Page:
You'll see it lovely. I never will. But it will be lovely."
-Daniel Burnham on the roof of the Reliance Building looking out over the city of Chicago
Exactly 100 years ago today.
These words were spoken by the great architect of Chicago whose impact on America still ripples today, thanks largely to his success in directing the World's Fair of 1893.
I just finished reading The Devil in the White City and these words show up near the end of an amazing book as the author, Erik Larson, provides the falling effects of the pivotal characters in his novel and in history. Though in the epilogue, the words to me serve as a prologue to the 100 years since they were uttered. In fact, I believe they perpetuate one of Larson's major goals of the book as he himself states that
Beneath the gore and smoke and loam, this book is about the evanescence of life, and why some men choose to fill their brief allotment of time engaging the impossible, others in the manufacture of sorrow. In the end it is a story of the ineluctable conflict between good and evil, daylight and darkness, the White City and the Black.
Last night I got to experience this lovely city while at the Taste of Chicago. In the heart of Grant Park, with the magnificent skyline surrounding me, I gathered with a group of friends to watch 4th of July fireworks bursting forth from the harbor. The small group I chilled with was one among hundreds of thousands of people resurrecting a faint remembrance of President Obama floated in the cool night air--the last time this many people were gathered there. This time people did not stop in harmonious awe for the historical election, yet the influence of exploding fire was mesmerizing for most of us. Afterward we had the freedom to prance on Michigan Ave.--which was designed by Burnham--without the hinderance of blasted cars or buses. Save some times where crowds prematurely started running at the sound of a pop, some ganja scents in the air, and some sirens for emergency--all of which are inevitable at something of this magnitude--the evening matched the loveliness Burnham dreamed of.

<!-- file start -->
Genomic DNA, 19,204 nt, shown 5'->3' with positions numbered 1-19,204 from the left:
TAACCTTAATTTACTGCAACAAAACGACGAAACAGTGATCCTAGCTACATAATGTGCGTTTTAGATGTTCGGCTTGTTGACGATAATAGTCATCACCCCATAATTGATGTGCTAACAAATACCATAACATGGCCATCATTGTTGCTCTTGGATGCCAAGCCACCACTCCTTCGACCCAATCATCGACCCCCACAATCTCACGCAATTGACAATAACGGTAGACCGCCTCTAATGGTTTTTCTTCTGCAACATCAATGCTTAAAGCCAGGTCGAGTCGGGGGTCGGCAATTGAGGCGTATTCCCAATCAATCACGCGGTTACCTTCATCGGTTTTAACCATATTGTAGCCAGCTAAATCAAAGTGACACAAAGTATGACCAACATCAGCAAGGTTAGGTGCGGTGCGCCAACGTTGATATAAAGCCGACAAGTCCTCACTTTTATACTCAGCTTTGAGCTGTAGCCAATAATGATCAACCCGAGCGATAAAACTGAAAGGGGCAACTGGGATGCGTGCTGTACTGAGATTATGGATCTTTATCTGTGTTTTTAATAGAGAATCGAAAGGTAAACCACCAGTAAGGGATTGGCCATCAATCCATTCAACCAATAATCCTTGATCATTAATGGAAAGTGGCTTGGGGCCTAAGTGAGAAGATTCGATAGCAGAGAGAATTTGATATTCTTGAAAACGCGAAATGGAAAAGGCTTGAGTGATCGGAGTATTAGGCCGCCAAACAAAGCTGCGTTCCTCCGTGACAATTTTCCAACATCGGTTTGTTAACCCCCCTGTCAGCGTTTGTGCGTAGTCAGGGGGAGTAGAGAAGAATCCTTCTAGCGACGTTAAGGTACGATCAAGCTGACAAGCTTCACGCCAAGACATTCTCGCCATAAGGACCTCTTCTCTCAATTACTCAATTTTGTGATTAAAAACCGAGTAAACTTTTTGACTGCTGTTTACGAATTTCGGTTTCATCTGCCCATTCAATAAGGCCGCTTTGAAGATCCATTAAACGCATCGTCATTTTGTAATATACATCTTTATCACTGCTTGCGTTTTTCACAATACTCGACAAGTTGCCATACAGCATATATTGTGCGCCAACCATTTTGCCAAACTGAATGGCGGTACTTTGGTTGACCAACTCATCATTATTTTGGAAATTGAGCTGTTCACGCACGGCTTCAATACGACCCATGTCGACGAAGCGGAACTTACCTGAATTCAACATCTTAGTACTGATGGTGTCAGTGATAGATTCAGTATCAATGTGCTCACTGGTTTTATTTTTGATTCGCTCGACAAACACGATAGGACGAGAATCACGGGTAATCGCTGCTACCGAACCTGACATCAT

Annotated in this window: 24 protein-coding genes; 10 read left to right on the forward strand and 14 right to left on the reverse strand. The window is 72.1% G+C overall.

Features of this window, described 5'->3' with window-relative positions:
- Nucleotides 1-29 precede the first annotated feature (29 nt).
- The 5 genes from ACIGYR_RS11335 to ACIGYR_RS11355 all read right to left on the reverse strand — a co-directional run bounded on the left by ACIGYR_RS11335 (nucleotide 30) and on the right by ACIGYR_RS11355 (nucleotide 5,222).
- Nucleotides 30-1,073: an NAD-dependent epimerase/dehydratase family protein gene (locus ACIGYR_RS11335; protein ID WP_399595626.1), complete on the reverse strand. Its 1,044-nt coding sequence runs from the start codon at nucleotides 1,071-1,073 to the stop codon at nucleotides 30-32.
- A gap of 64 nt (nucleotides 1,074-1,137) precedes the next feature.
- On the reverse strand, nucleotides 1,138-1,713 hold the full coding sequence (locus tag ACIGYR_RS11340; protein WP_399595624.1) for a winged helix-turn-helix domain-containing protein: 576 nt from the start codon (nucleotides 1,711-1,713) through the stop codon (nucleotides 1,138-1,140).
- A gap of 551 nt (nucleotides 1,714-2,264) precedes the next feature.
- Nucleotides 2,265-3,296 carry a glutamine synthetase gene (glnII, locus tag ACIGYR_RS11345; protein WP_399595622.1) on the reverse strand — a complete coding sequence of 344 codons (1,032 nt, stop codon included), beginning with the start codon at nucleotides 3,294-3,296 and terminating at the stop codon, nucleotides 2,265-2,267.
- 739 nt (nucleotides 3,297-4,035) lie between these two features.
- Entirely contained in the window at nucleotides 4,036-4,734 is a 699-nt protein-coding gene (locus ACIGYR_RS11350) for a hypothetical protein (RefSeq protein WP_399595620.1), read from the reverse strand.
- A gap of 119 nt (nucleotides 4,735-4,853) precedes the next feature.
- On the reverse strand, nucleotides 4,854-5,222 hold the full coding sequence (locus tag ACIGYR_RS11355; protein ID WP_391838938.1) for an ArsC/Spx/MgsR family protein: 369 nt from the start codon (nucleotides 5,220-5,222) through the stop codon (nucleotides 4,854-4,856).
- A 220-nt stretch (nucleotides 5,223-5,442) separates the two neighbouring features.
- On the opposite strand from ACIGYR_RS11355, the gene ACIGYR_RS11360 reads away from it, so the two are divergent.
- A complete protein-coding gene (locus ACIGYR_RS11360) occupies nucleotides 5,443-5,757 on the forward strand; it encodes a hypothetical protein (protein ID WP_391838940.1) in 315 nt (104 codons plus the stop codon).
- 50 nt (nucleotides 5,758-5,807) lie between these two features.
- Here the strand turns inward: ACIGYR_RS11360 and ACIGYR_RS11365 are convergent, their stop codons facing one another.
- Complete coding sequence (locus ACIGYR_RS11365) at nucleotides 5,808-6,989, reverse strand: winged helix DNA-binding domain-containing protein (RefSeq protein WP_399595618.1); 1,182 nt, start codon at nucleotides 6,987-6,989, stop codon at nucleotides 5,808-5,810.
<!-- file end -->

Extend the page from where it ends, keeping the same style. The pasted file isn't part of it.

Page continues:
However, as I read Burnham's words myself I couldn't help feeling twinges of pain, knowing that for however lovely Chicago really is, for the moments that it seems to shine as brightly as the White City, the deep corruption, hyper-segregation, widespread violence, and profuse death still roar from the streets like a lion defending his territory. The Black City was not destroyed by the force of the World's Fair; instead it thrived as evidenced by Dr. H. H. Holmes, America's first mass murder. The roots of a glorious, yet dark, past have allowed Chicago to grow massively, but the growth--masked in many ways as a beautiful city--cannot hide how troubled it truly is.
As with the bid for the World's Fair, Chicago is now at center stage for the 2016 Olympics as the heavy favorite. The city will have much time to prepare, unlike Burnham and Co., but the process I'm sure will be eerily similar. Buildings and parks will be created for the event alone; jobs will be created only to be lost; money will be spent, but more will be made; stars will be born and their fame will carry them. Yet in the darkness, the true city will scurry about like a rat without being thought of or bothered. The figurative cliché may ring true: You could get away with murder.
I can't help but agree with Burnham in so many ways. I'm just beginning to learn how lovely Chicago really is. However I'm also learning that the problem is that it's just too easy to say it's lovely from a rooftop and much harder when staring The Black City right in the face.